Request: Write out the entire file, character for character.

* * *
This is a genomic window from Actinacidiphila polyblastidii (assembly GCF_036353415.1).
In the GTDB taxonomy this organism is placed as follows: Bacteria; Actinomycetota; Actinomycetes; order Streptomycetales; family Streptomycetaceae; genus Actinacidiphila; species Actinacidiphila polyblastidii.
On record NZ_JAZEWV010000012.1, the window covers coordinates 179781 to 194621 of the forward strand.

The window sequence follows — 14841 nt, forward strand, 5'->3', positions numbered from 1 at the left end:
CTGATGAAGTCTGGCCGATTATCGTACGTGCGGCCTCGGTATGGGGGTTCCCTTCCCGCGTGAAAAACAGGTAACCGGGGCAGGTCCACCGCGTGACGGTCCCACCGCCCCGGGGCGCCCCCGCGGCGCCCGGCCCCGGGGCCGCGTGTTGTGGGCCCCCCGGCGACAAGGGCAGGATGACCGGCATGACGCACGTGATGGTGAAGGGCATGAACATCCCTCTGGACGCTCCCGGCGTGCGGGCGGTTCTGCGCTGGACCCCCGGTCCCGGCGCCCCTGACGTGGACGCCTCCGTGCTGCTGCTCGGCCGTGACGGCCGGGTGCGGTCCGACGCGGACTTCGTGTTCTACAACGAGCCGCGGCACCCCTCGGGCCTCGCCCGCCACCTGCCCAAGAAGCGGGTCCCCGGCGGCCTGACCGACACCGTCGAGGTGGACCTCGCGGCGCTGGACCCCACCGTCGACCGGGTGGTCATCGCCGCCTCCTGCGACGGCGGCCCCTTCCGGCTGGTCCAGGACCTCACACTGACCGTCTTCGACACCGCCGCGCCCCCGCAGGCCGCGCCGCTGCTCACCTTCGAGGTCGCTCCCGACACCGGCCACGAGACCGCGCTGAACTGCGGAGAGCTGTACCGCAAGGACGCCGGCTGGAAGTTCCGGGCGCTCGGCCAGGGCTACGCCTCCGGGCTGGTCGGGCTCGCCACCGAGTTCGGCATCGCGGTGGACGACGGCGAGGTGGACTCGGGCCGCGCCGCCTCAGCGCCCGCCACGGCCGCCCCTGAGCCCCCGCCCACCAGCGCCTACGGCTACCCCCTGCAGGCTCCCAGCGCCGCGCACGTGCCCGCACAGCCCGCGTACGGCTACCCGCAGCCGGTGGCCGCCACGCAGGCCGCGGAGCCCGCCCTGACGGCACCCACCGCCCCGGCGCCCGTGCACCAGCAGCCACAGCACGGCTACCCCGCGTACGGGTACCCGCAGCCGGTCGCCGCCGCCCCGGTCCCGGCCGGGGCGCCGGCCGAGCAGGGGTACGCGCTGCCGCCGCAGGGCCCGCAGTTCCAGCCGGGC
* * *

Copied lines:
This is a genomic window from Actinacidiphila polyblastidii (assembly GCF_036353415.1).
In the GTDB taxonomy this organism is placed as follows: Bacteria; Actinomycetota; Actinomycetes; order Streptomycetales; family Streptomycetaceae; genus Actinacidiphila; species Actinacidiphila polyblastidii.
On record NZ_JAZEWV010000012.1, the window covers coordinates 179781 to 194621 of the forward strand.

The window sequence follows — 14841 nt, forward strand, 5'->3', positions numbered from 1 at the left end:
CTGATGAAGTCTGGCCGATTATCGTACGTGCGGCCTCGGTATGGGGGTTCCCTTCCCGCGTGAAAAACAGGTAACCGGGGCAGGTCCACCGCGTGACGGTCCCACCGCCCCGGGGCGCCCCCGCGGCGCCCGGCCCCGGGGCCGCGTGTTGTGGGCCCCCCGGCGACAAGGGCAGGATGACCGGCATGACGCACGTGATGGTGAAGGGCATGAACATCCCTCTGGACGCTCCCGGCGTGCGGGCGGTTCTGCGCTGGACCCCCGGTCCCGGCGCCCCTGACGTGGACGCCTCCGTGCTGCTGCTCGGCCGTGACGGCCGGGTGCGGTCCGACGCGGACTTCGTGTTCTACAACGAGCCGCGGCACCCCTCGGGCCTCGCCCGCCACCTGCCCAAGAAGCGGGTCCCCGGCGGCCTGACCGACACCGTCGAGGTGGACCTCGCGGCGCTGGACCCCACCGTCGACCGGGTGGTCATCGCCGCCTCCTGCGACGGCGGCCCCTTCCGGCTGGTCCAGGACCTCACACTGACCGTCTTCGACACCGCCGCGCCCCCGCAGGCCGCGCCGCTGCTCACCTTCGAGGTCGCTCCCGACACCGGCCACGAGACCGCGCTGAACTGCGGAGAGCTGTACCGCAAGGACGCCGGCTGGAAGTTCCGGGCGCTCGGCCAGGGCTACGCCTCCGGGCTGGTCGGGCTCGCCACCGAGTTCGGCATCGCGGTGGACGACGGCGAGGTGGACTCGGGCCGCGCCGCCTCAGCGCCCGCCACGGCCGCCCCTGAGCCCCCGCCCACCAGCGCCTACGGCTACCCCCTGCAGGCTCCCAGCGCCGCGCACGTGCCCGCACAGCCCGCGTACGGCTACCCGCAGCCGGTGGCCGCCACGCAGGCCGCGGAGCCCGCCCTGACGGCACCCACCGCCCCGGCGCCCGTGCACCAGCAGCCACAGCACGGCTACCCCGCGTACGGGTACCCGCAGCCGGTCGCCGCCGCCCCGGTCCCGGCCGGGGCGCCGGCCGAGCAGGGGTACGCGCTGCCGCCGCAGGGCCCGCAGTTCCAGCCGGGC